Today’s statement, which UNRWA took a full 24 hours to release, while robust, is less than fully truthful.
UNRWA spokesman Chris Gunness is a British citizen, who previously worked for 23 years as a foreign correspondent and in senior editorial positions at the BBC and has a decades-long record of bias against Israel. Gunness is close friends with the BBC’s notoriously anti-Israel “chief Middle East correspondent” Jeremy Bowen.
I revealed Gunness’ close friendship with Bowen in a dispatch in 2009, here.
Nor is the BBC finding space in its attacks on Israel this hour, to mention that Israel thwarted a major terror attack this morning involving 13 Hamas gunmen who infiltrated into Israel by underground tunnel from Gaza.
I attach three articles below. I was unable to send a dispatch in the last couple of days but placed these articles on my public Facebook page at the time they were published.
As a reminder, if you want to receive articles more quickly, I sometimes place items on my public Facebook before I have time to prepare a dispatch, so please “like” this page to receive such articles: www.facebook.com/TomGrossMedia.
The first article below, by Brendan O’Neill, a subscriber to this list, is particularly worth reading. While some extreme left-wing Jews continue to be at the forefront of defaming Israel, O’Neill is another non-Jewish journalist who points out that many of Israel’s critics are motivated by their racist hatred of Jews, rather than out of any genuine concern for Palestinians. If they did actually care about Palestinians they would, of course, oppose Hamas.
-- Tom Gross
“WE HAVE WITNESSED ANTI-ISRAEL SENTIMENT BECOMING MORE VISCERAL, MORE EMOTIONAL, MORE UNHINGED THAN IT HAS EVER BEEN”
There’s something very ugly in this rage against Israel
By Brendan O’Neill
Spiked magazine (UK)
July 15, 2014
Why are Western liberals always more offended by Israeli militarism than by any other kind of militarism? It’s extraordinary. France can invade Mali and there won’t be loud, rowdy protests by peaceniks in Paris. David Cameron, backed by a whopping 557 members of parliament, can order airstrikes on Libya and British leftists won’t give over their Twitterfeeds to publishing gruesome pics of the Libyan civilians killed as a consequence. President Obama can resume his drone attacks in Pakistan, killing 13 people in one strike last month, and Washington won’t be besieged by angry anti-war folk demanding ‘Hands off Pakistan’. But the minute Israel fires a rocket into Gaza, the second Israeli politicians say they’re at war again with Hamas, radicals in all these Western nations will take to the streets, wave hyperbolic placards, fulminate on Twitter, publish pictures of dead Palestinian children, publish the names and ages of everyone ‘MURDERED BY ISRAEL’, and generally scream about Israeli ‘bloodletting’. (When the West bombs another country, it’s ‘war’; when Israel does it, it’s ‘bloodletting’.)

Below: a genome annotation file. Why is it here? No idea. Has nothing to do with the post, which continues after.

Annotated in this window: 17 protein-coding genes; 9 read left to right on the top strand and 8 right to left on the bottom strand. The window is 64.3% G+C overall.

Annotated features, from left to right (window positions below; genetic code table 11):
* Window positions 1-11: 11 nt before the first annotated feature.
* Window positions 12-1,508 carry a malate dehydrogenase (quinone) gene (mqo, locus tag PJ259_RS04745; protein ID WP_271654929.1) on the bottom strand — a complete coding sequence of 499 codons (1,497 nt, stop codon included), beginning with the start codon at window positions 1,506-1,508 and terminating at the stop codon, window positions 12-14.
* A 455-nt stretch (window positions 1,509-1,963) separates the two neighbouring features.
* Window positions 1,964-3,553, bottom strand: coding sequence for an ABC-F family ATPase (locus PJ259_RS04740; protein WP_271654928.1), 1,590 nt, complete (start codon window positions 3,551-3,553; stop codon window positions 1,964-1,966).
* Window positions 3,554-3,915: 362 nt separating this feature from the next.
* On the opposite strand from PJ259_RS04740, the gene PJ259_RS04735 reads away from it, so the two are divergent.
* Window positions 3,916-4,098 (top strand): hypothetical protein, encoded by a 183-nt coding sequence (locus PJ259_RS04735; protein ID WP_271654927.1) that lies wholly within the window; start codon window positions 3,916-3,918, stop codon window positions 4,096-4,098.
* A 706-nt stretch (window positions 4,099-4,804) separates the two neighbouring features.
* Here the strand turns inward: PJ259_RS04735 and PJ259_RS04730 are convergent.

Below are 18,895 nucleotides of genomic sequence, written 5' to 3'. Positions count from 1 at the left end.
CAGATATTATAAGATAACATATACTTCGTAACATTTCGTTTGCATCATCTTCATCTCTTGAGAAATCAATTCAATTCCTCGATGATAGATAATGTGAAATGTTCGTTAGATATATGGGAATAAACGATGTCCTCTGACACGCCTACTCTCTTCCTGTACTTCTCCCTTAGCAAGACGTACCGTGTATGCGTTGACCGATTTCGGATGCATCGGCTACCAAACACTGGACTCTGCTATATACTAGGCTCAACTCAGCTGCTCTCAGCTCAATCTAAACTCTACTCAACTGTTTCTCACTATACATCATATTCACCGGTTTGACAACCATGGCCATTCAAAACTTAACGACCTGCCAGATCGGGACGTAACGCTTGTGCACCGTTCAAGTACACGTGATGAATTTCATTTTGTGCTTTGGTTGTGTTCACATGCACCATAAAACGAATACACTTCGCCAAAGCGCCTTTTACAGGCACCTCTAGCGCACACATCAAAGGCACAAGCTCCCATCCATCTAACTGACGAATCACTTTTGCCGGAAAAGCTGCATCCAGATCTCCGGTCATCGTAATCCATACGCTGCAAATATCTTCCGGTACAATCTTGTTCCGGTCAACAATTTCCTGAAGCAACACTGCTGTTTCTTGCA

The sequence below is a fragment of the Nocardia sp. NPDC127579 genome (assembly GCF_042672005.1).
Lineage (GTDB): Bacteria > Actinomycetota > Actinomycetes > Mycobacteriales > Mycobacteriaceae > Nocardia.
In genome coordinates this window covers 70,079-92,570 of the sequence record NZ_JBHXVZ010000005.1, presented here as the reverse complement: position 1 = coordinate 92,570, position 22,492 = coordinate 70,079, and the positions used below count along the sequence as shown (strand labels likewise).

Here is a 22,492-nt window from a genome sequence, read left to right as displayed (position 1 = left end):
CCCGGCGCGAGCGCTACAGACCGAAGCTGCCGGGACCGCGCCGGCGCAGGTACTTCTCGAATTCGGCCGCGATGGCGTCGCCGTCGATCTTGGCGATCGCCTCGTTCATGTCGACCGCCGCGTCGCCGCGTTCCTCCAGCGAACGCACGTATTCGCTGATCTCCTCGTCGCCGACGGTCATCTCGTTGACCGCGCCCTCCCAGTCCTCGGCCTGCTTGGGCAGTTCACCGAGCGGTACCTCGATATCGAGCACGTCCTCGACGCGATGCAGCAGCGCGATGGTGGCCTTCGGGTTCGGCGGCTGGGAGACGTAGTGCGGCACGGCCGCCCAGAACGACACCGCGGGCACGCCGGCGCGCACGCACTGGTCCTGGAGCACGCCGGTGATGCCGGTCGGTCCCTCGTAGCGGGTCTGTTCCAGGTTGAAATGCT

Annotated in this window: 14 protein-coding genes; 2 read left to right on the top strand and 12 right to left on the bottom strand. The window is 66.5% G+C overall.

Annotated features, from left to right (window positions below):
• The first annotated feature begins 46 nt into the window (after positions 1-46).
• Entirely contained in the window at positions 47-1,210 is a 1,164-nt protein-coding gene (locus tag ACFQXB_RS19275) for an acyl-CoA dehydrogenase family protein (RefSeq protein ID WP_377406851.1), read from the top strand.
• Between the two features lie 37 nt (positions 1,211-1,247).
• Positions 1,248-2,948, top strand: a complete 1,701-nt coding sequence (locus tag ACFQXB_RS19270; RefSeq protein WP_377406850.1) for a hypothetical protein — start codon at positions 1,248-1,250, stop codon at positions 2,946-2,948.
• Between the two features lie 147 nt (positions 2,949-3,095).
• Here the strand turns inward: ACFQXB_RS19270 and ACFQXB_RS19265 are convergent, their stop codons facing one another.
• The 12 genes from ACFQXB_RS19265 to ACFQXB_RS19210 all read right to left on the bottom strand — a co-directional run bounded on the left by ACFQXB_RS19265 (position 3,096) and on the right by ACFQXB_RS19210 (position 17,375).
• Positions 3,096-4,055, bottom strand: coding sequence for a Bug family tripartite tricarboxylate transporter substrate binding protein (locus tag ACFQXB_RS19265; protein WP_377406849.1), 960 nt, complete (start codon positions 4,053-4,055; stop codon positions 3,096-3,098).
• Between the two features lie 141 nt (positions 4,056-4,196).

Anyone possessed of a critical faculty must at some point have wondered why there’s such a double standard in relation to Israeli militarism, why missiles fired by the Jewish State are apparently more worthy of condemnation than missiles fired by Washington, London, Paris, the Turks, Assad, or just about anyone else on Earth. Parisians who have generally given a Gallic shrug as French troops have basically retaken Francophone Africa, stamping their boots everywhere from the Central African Republic to Mali to Cote d’Ivoire over the past two years, turned out in their thousands at the weekend to condemn Israeli imperialism and barbarism.
Americans who didn’t create much fuss last month when the Obama administration announced the resumption of its drone attacks in Pakistan gathered at the Israeli Embassy in Washington to yell about Israeli murder. (Incredibly, they did this just a day after a US drone attack, the 375th such attack in 10 years, killed at least six people in Pakistan. But hey, Obama-led militarism isn’t as bad as Israeli militarism, and dead Pakistanis, unlike dead Palestinians, don’t deserve to have their photos, names and ages published by the concerned liberals of Twitter.) Meanwhile, hundreds of very angry Brits gathered at the Israeli Embassy in London, bringing traffic to a standstill, clambering on to buses, yelling about murder and savagery, in furious, colourful scenes that were notable by their absence three years ago when Britain sent planes to pummel Libya.